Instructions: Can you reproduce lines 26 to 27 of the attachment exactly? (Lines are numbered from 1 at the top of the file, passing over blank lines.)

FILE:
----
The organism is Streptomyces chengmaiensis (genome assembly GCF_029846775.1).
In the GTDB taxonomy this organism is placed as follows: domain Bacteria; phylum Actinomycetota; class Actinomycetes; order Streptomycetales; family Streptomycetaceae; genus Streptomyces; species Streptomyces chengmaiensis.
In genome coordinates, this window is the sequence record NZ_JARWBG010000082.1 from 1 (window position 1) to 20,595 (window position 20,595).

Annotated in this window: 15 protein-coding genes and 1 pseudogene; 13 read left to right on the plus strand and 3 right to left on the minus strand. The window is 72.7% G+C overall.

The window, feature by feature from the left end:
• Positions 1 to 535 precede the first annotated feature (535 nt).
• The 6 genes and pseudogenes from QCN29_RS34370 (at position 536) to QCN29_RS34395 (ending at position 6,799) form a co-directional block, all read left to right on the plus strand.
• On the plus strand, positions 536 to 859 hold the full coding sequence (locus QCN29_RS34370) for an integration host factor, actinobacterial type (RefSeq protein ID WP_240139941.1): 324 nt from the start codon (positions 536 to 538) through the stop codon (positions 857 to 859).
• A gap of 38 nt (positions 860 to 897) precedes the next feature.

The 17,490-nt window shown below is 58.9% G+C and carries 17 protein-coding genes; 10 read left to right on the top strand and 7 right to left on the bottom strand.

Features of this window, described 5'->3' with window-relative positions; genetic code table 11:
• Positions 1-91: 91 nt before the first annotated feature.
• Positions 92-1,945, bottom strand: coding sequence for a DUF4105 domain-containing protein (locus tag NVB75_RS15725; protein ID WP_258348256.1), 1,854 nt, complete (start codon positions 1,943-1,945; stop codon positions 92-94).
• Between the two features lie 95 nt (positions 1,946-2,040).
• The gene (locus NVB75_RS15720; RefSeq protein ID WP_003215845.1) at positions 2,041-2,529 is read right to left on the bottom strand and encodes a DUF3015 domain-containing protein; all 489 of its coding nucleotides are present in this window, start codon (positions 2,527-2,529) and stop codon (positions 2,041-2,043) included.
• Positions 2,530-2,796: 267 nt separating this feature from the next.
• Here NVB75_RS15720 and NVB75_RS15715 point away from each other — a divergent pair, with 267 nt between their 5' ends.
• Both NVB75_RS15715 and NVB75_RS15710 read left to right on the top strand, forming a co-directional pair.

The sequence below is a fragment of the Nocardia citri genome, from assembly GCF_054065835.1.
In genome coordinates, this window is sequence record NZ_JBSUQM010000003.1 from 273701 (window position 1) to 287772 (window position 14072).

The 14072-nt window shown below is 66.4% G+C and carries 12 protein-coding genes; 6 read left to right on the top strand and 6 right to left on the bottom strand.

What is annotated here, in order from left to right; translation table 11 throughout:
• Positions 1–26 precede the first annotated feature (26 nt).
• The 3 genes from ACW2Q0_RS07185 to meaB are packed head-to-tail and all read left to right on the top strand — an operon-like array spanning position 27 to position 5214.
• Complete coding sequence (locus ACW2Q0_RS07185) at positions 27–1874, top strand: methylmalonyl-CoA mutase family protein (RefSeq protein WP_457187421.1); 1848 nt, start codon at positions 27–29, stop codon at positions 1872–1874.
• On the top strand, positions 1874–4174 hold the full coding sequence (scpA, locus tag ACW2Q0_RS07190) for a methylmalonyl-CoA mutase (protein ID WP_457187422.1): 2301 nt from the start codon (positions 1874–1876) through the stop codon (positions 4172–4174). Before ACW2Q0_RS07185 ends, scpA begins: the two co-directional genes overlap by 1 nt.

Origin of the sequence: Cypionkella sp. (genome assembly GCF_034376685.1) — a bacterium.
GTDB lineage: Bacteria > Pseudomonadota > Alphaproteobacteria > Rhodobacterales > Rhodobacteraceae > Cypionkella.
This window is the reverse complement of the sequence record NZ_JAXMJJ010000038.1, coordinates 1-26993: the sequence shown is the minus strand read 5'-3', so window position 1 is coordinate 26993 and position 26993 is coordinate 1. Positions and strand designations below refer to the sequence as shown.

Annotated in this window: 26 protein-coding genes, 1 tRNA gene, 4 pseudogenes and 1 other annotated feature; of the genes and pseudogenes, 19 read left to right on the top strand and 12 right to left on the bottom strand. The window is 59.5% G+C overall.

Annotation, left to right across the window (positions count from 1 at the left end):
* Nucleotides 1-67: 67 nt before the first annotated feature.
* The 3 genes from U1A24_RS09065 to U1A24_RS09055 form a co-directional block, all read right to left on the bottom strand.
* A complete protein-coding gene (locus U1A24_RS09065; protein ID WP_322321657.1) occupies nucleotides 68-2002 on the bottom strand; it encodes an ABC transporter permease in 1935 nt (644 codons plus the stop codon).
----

• On the top strand, positions 1874–4174 hold the full coding sequence (scpA, locus tag ACW2Q0_RS07190) for a methylmalonyl-CoA mutase (protein ID WP_457187422.1): 2301 nt from the start codon (positions 1874–1876) through the stop codon (positions 4172–4174). Before ACW2Q0_RS07185 ends, scpA begins: the two co-directional genes overlap by 1 nt.

Origin of the sequence: Cypionkella sp. (genome assembly GCF_034376685.1) — a bacterium.